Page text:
Visitors in search of an elegant evening with refined international cuisine will find much to relish at the Karambezi Cafe run by the five star Sea Cliff Hotel. Sitting on the edge of a cliff at the northernmost point of the glamorous Msasani peninsula, it offers an unrivaled view of the sea. Sit outside the thatched canopy to feel the gentle sea breeze and share a sumptuous seafood platter, laden with lobster, line-caught fish, crab claws and panoply of other delights. The decadent cakes have become so famed that the restaurant has recently begun a made-to-order service. Come on Wednesday and Saturday evenings for live music from an alternating pair of house bands.

Samaki Samaki

‘Samaki’ – Swahili for fish – is an apt name for this local chain, which has recently opened its third branch in the city. It serves up some of the best seafood in town, including fried calamari, grilled octopus, tuna steaks and prawn chilis, along with other meaty pub favorites. Go to the branch in the modern day Mlimani City mall, the largest in Tanzania, to eat alongside an excitable crowd of students from the nearby Ardhi and Dar es Salaam universities. It’s curious combination of old and new, with dhows repurposed into tables and kitschy memorabilia of Tanzanian leaders meeting in-house DJs and an innovative ordering system using electronic tablets.


Although Thailand lies almost eight thousand kilometres across the Indian Ocean, Dar es Salaam does not lack for refined Southeast Asian food. Perched on the ninth floor of the unprepossessing New Africa Hotel, Sawasdee (‘welcome’ in Thai) is easily the finest Thai restaurant in town. Delicately spiced lamb and nutty Malaysian curries are the order of the day, though for something a little heartier ask for the pork dumplings. The main attraction, though, is the surroundings – there’s no better vantage point from which to gaze across the enormous harbour and into the teeming city. There are particularly good views of the fairytale Azania Front Lutheran Church, designed in an incongruous Alpine style by Bavarian missionaries.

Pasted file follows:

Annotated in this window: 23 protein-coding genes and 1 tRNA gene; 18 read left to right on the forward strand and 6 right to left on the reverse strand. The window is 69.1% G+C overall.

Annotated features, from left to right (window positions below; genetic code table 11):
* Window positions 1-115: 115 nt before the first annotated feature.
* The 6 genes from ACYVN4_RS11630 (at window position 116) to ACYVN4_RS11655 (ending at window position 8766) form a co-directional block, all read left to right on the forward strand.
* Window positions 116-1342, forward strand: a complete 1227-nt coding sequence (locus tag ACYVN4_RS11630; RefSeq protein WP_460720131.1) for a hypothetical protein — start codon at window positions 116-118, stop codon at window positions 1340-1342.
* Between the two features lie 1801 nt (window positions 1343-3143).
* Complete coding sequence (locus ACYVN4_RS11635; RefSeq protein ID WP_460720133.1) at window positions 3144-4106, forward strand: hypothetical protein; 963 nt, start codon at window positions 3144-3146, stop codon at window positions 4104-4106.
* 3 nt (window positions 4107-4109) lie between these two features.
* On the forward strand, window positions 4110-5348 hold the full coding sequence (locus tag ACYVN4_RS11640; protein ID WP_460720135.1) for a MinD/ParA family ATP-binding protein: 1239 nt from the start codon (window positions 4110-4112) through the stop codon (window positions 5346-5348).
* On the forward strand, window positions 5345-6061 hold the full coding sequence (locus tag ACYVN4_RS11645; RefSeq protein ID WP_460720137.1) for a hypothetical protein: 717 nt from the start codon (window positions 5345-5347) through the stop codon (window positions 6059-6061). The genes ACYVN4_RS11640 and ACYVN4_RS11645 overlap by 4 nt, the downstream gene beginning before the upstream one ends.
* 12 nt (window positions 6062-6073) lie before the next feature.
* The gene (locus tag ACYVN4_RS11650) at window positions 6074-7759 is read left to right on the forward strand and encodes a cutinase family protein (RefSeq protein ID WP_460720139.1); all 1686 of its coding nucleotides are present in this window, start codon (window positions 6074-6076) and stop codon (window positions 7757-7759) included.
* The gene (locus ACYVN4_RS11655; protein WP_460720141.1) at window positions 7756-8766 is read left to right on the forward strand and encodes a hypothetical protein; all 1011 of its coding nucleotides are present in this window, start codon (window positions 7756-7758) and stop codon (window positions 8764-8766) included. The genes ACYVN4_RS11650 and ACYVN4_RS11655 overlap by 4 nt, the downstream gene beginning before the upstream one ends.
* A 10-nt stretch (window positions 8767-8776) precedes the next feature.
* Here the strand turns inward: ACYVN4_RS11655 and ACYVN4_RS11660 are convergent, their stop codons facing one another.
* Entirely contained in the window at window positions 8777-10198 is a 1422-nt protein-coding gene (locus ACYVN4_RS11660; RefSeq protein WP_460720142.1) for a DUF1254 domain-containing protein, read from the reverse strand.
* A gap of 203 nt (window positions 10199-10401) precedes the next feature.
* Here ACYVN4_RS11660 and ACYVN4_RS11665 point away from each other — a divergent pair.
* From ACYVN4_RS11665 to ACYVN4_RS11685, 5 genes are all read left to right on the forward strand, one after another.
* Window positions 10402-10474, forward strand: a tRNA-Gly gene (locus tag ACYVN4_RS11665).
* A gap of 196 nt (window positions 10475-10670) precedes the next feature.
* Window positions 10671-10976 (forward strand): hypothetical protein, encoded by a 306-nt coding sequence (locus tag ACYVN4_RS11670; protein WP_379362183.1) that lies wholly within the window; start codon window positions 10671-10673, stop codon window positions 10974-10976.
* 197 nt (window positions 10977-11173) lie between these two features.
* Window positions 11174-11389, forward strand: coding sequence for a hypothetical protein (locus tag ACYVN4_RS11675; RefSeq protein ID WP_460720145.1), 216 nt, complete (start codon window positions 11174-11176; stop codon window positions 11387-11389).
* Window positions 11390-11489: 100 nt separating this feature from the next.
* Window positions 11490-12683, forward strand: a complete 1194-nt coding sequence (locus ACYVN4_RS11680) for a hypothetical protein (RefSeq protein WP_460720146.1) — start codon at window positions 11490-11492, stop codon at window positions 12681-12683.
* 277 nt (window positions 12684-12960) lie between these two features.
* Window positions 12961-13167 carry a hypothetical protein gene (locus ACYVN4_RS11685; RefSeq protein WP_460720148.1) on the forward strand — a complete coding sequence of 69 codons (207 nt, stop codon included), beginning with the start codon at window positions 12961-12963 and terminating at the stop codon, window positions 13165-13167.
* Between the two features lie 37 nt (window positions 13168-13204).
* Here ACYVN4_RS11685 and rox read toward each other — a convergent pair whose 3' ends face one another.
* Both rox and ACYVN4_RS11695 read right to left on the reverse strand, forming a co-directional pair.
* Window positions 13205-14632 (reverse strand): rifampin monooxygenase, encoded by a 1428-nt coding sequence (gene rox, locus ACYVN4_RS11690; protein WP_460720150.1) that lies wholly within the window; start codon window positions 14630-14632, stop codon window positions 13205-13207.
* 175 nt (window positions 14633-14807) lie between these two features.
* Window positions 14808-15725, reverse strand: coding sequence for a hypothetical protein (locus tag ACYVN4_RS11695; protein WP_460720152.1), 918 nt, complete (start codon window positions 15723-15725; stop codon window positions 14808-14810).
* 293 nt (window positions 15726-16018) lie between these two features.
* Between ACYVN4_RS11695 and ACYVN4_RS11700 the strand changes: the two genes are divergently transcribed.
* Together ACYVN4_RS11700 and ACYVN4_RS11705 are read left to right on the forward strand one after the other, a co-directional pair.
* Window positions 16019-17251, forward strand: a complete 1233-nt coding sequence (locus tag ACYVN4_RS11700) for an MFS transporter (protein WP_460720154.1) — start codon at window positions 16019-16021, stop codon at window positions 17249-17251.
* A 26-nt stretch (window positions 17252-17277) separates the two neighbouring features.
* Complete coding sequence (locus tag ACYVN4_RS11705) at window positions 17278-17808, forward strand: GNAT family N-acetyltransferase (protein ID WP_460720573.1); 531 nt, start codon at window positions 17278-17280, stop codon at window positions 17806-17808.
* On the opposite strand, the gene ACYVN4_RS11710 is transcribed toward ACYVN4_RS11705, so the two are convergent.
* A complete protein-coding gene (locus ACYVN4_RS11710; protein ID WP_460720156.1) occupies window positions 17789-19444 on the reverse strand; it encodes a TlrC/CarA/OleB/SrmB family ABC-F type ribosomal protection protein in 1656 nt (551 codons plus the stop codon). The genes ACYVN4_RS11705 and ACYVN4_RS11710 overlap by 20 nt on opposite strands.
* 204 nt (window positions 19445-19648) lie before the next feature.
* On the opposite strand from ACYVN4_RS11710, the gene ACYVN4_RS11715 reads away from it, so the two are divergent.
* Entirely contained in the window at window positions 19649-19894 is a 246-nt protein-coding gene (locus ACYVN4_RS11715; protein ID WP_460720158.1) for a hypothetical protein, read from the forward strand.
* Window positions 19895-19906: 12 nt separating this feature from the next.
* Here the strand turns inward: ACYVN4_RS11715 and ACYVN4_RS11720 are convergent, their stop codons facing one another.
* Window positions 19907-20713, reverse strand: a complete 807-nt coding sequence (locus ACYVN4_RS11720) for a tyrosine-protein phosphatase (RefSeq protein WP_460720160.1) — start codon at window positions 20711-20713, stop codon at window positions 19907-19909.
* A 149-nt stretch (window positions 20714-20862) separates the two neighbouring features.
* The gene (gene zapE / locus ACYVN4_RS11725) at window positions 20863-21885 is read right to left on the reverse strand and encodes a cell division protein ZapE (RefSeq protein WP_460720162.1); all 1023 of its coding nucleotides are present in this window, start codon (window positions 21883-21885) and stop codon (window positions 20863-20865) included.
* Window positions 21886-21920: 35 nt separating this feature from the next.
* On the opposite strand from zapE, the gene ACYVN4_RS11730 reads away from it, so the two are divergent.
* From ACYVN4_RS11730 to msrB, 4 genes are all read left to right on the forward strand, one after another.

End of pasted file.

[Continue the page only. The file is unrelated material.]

Addis In Dar

A terraced garden on the eastern edge of the colonial era Regent’s Estate, Addis in Dar is reputed to serve the most delicious Ethiopian food outside Ethiopia. After washing your hands on entry, gather around a small round table and choose your main dishes. They will be served on a huge sourdough pancake or injera, together with pungent sauces. Of the numerous vegetable options, the ek alicha wot (chickpeas sautéed in piquant spices) is particularly flavoursome, while meat lovers can feast on kitfo (raw minced beef and spiced butter) and yebeg alicha wot (slow-cooked lamb). Afterwards, enjoy a traditional coffee ceremony or some honeyed wine and gaze at the stars through the verdant mango trees.

Chappan Bhog

Tanzania has long been influenced by Indian culture, whether as an outpost for spice-trading routes or as a part of British East Africa after the First World War. Dar is thus something of a haven for traditional Indian cuisine, and Chappan Bhog - situated in the colonial area of Kisutu – is one of Dar’s most authentic South Indian eateries. The menu, which is entirely vegetarian, boasts such favourites as thali (vegetables, rice and naan with a range of sauces) and pav bhaji (vegetable curry with buns). It’s also a fine place to enjoy a mid-morning snack, whether idli (lentil cakes), dosa (lentil pancakes) or delectable panipuri (filled, fried breadballs).

George & Dragon

Between 1918 to 1963, while Dar stood as the capital of a British protectorate, the Masaki and Oyster Bay areas to the north of the administrative centre developed into handsome suburbs. Today, they’re still the districts of choice for European residents, lined with embassies and luxury apartment blocks. The George & Dragon is an expatriate enclave, serving imported beers and simple, hearty fare in a modern simulacra of the traditional English pub. Come for steak and chips and a bottle of Safari or Kilimanjaro beer, and chat to the lively coterie of regulars.